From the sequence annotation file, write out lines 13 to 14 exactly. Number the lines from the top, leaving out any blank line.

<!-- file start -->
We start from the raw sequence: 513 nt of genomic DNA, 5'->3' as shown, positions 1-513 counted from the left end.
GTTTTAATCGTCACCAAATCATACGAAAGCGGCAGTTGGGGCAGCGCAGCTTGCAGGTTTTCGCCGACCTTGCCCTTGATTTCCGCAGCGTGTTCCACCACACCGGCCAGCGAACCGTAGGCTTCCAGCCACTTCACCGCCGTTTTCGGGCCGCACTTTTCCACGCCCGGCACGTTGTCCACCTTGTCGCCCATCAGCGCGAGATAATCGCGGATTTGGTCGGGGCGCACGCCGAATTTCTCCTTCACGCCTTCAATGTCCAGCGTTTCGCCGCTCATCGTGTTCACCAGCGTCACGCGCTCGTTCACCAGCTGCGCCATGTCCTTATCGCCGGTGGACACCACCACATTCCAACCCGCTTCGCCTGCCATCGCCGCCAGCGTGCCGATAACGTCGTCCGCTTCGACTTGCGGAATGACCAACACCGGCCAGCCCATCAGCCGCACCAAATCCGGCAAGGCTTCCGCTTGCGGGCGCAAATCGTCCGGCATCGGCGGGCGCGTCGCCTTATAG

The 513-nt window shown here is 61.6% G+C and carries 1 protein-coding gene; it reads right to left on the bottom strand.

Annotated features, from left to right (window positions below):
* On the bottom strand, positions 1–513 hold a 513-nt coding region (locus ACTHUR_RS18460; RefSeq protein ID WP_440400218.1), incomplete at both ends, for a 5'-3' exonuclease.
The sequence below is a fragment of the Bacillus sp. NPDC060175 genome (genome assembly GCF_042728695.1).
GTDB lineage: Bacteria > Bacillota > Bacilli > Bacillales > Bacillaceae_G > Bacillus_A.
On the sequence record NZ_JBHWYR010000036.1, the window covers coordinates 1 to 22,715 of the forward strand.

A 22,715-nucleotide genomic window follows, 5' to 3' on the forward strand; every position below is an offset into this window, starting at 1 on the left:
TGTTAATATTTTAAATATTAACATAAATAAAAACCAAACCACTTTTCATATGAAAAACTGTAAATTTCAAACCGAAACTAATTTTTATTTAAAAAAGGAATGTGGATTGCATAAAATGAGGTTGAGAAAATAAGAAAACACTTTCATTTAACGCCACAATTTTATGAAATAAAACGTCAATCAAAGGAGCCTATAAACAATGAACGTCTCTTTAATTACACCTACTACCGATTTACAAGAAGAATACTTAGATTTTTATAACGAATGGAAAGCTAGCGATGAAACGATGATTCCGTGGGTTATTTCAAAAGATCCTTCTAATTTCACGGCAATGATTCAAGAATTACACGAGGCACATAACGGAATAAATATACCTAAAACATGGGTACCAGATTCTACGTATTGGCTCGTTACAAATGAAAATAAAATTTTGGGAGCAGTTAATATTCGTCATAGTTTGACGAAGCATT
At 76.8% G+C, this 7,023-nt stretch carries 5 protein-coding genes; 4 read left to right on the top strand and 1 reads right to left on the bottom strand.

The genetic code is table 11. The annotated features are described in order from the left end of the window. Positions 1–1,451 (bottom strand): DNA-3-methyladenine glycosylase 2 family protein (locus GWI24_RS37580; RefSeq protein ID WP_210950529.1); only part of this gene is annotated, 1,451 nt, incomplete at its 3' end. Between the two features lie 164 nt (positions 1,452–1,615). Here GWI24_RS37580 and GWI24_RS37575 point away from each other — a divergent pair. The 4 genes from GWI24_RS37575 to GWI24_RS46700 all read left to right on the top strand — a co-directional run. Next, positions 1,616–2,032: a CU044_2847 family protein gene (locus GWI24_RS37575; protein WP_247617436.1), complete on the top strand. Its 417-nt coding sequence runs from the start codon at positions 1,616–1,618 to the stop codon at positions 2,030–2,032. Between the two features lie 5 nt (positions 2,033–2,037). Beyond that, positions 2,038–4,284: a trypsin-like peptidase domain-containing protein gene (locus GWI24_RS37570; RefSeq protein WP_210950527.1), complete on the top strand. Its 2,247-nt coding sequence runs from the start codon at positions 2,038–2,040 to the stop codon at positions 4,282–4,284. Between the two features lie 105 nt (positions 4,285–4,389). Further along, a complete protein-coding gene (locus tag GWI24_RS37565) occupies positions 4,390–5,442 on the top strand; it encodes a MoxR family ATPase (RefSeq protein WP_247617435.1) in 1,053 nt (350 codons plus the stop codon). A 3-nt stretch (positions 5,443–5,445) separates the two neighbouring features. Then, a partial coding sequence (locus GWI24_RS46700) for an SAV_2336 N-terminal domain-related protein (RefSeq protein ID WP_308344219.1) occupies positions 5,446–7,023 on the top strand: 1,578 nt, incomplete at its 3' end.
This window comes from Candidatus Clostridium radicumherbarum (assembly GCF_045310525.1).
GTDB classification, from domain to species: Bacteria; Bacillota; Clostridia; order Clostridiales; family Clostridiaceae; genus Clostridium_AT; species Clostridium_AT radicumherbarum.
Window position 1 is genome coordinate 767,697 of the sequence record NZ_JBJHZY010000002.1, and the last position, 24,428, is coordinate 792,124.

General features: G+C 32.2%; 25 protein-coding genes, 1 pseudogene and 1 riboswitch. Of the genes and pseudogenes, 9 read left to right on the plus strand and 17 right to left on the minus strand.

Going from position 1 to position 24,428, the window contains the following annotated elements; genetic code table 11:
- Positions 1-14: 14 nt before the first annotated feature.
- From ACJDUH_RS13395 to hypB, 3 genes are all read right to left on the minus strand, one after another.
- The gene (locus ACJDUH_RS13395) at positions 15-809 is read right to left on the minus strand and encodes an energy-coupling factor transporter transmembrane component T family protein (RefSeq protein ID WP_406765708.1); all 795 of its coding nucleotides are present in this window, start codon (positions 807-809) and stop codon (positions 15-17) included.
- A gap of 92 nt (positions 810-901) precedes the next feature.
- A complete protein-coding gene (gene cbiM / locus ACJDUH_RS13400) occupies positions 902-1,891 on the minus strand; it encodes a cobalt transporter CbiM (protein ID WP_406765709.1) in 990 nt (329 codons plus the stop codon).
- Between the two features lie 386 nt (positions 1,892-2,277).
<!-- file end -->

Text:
This window comes from Candidatus Clostridium radicumherbarum (assembly GCF_045310525.1).
GTDB classification, from domain to species: Bacteria; Bacillota; Clostridia; order Clostridiales; family Clostridiaceae; genus Clostridium_AT; species Clostridium_AT radicumherbarum.